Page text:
Image Credit: Christophe Vorlet
By Jason Zweig | Nov. 26, 2011
This Thanksgiving weekend, Wall Street should say a prayer of gratitude for Occupy Wall Street.
While some bankers and brokers have sympathized with or supported this ragtag protest movement, others grouse that they are being demonized.
But compared with financiers of the past, who faced nasty rhetoric, political hostility and physical danger, today’s bankers and brokers seem like a bunch of babies when they whine about being targeted by these dissidents.
The “Occupy” rhetoric might sound overheated, but it is golden praise alongside what bankers used to hear.
In 1870, the essayist Henry Adams compared the financier Jay Gould to a spider; Joseph Pulitzer, the famous editor, later called Gould “one of the most sinister figures that have ever flitted bat-like across the vision of the American people.”
In 1883, a young New York state legislator named Theodore Roosevelt lambasted “the wealthy criminal class” on Wall Street. In 1910, Sen. Robert LaFollette of Wisconsin called J.P. Morgan “a beefy, red-faced, thick-necked financial bully, drunk with wealth and power.”
Between 1892 and 1911, at least 53 bills were introduced in Congress to stifle speculation and derivatives trading, although none quite became law. No fewer than 21 states—including California, Illinois, Massachusetts, Ohio and Texas—passed laws restricting speculation, short selling or trading in futures or options.
The Occupy Wall Street protesters have also been far more peaceful than their forebears.
On the original “Black Friday”—not the shopping day after Thanksgiving, but Sept. 24, 1869, when Jay Gould cornered and crashed the gold market—fury was in the air. “An angry mob gathered…howling for vengeance,” wrote historian Maury Klein in his biography The Life and Legend of Jay Gould, and “a company of militia was hurriedly ordered into readiness.” Gould slunk out a backdoor to safety, guarded by a gang of armed thugs.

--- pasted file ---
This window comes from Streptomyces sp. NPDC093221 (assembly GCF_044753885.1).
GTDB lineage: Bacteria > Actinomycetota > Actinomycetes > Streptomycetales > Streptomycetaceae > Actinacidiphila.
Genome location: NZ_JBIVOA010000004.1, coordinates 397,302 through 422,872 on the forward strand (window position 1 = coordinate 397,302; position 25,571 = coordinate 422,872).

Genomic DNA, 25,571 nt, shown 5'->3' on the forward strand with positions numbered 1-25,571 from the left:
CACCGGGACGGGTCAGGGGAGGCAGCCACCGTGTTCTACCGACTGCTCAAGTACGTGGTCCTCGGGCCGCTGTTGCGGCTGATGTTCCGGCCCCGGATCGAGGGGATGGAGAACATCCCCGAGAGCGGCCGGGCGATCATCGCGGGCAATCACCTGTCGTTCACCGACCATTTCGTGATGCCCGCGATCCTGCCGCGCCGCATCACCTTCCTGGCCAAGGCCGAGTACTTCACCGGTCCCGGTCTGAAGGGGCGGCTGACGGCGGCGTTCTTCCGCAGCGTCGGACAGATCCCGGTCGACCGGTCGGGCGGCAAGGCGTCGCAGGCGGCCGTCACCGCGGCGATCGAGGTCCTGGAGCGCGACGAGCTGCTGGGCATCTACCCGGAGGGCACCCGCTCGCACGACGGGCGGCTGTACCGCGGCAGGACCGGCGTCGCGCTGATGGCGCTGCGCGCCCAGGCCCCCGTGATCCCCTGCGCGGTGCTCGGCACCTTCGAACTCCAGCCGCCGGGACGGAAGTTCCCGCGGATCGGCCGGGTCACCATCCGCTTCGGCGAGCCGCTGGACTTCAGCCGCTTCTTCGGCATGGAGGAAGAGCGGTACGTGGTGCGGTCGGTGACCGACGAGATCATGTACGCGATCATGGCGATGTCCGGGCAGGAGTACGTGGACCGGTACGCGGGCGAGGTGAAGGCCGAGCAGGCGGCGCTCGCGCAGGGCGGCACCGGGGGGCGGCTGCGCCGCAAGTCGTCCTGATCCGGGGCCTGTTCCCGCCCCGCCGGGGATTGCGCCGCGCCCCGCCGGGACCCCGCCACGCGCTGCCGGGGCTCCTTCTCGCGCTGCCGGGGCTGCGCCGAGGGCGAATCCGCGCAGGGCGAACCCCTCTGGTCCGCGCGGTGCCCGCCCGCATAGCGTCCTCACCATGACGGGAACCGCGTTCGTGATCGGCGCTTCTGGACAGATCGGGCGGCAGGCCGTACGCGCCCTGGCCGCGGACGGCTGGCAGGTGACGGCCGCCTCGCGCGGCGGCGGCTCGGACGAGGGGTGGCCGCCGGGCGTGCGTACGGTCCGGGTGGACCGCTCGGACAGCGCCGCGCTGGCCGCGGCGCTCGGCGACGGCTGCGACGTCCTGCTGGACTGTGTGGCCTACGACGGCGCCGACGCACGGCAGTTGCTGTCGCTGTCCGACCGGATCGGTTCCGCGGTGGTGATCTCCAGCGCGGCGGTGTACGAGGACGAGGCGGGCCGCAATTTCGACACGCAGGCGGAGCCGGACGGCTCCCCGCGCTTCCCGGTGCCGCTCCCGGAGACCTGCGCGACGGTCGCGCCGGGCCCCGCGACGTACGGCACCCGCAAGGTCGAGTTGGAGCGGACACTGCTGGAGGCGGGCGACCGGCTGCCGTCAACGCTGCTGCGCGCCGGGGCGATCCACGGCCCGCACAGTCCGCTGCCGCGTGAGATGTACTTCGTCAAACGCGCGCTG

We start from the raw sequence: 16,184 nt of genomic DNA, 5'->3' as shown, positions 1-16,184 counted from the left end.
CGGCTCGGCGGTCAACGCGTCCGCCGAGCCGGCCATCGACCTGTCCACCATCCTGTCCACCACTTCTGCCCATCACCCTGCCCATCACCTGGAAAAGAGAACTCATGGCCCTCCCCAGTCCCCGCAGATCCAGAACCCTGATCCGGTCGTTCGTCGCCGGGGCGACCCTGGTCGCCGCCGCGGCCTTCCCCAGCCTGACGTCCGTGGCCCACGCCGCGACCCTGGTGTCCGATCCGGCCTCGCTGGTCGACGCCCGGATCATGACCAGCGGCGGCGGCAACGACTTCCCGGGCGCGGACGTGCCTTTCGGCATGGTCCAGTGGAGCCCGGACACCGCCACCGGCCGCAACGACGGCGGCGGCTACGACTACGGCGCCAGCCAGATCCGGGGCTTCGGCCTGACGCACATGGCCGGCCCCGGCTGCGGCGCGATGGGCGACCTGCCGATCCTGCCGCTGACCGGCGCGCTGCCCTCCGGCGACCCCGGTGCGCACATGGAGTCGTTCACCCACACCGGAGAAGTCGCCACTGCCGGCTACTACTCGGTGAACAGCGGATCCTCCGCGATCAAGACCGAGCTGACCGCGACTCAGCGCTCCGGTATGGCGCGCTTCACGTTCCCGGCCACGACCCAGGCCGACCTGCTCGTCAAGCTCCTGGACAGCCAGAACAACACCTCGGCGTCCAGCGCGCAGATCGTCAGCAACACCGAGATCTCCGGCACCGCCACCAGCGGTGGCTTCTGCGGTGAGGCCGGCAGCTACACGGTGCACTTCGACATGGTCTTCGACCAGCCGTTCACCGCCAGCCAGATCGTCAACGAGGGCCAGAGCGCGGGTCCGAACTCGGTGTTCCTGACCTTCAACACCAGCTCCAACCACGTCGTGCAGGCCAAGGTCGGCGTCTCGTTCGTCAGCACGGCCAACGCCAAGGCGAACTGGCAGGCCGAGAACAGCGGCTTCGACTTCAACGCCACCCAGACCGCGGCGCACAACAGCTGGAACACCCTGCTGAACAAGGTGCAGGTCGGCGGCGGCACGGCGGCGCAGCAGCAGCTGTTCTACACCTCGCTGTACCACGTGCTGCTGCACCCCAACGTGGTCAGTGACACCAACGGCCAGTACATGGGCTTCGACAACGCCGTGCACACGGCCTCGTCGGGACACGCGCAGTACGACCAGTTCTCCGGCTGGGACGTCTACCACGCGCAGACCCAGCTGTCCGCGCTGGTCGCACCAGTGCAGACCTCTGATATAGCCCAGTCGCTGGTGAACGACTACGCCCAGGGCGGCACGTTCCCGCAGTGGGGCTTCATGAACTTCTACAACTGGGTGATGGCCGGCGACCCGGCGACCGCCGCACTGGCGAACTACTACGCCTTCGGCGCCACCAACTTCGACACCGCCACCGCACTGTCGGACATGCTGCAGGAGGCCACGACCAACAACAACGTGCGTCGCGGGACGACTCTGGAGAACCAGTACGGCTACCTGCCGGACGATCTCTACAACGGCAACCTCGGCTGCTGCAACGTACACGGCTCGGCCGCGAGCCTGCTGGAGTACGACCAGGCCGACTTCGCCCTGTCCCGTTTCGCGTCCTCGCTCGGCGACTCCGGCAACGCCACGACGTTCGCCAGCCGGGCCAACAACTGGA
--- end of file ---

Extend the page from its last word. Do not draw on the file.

In 1877, a speculator who had lost money betting against Gould ambushed him on the sidewalk, slugging the financier and then flinging him down an eight-foot flight of stairs into the basement of a barber shop. Gould was battered but unbowed, although he never again walked the streets without a bodyguard.
In 1891, an assassin tried to kill the investment banker Russell Sage by detonating 10 pounds of dynamite. The bomber and Sage’s secretary were killed; Sage survived, perhaps by using a messenger as a human shield. In 1892, an anarchist shot Henry Clay Frick point-blank in the neck; the mogul survived. J.P. Morgan and John D. Rockefeller, among other financial barons, faced frequent death threats.
In September 1920, a bomb went off in a horse-drawn wagon parked in front of J.P. Morgan & Co. on Wall Street, killing 40 people; the criminal was never found.
Wall Street rarely concedes that regulation has made the markets safer not only for investors but for Wall Street itself. Because the public believes that modern regulation enforces standards of fairness that were lacking in the past, bankers and brokers don’t have to fear for their lives when they walk down the sidewalk.
Wall Street hasn’t yet had to answer to a higher authority, either. In 1940, the investing writer Fred Schwed recalled the eve of the Crash of 1929:
“There was a luxurious club car which ran each week-day morning into the Pennsylvania Station. When the train stopped, the assorted millionaires who had been playing bridge, reading the paper, and comparing their fortunes, filed out of the front end of the car.…Those who needed a nickel in change for the subway ride downtown took one [from a bowl near the door]. They were not expected to put anything back in exchange; this was not money.…It was only five cents [roughly 65 cents in 2011 dollars].
“There have been many explanations of the sudden debacle of October, 1929. The explanation I prefer is that the eye of Jehovah, a wrathful god, happened to chance in October on that bowl. In sudden understandable annoyance, Jehovah kicked over the financial structure of the United States, and…the bowl of free nickels disappeared forever.”
Mr. Schwed, who died in 1966, might be shocked to realize that the bowl didn’t disappear forever after all. Government bailouts in the latest financial crisis distributed billions of free nickels to failing banks—staving off collapse and enabling the banks to speculate anew with cheap money.
Perhaps, as was true after the Crash of 1929, we will only know that this long bear market is over when, at long last, it consumes the people who perpetrated it. Above all, Wall Street should be grateful that Jehovah hasn’t kicked over this bowl of nickels, too—at least, not yet.
Source: The Wall Street Journal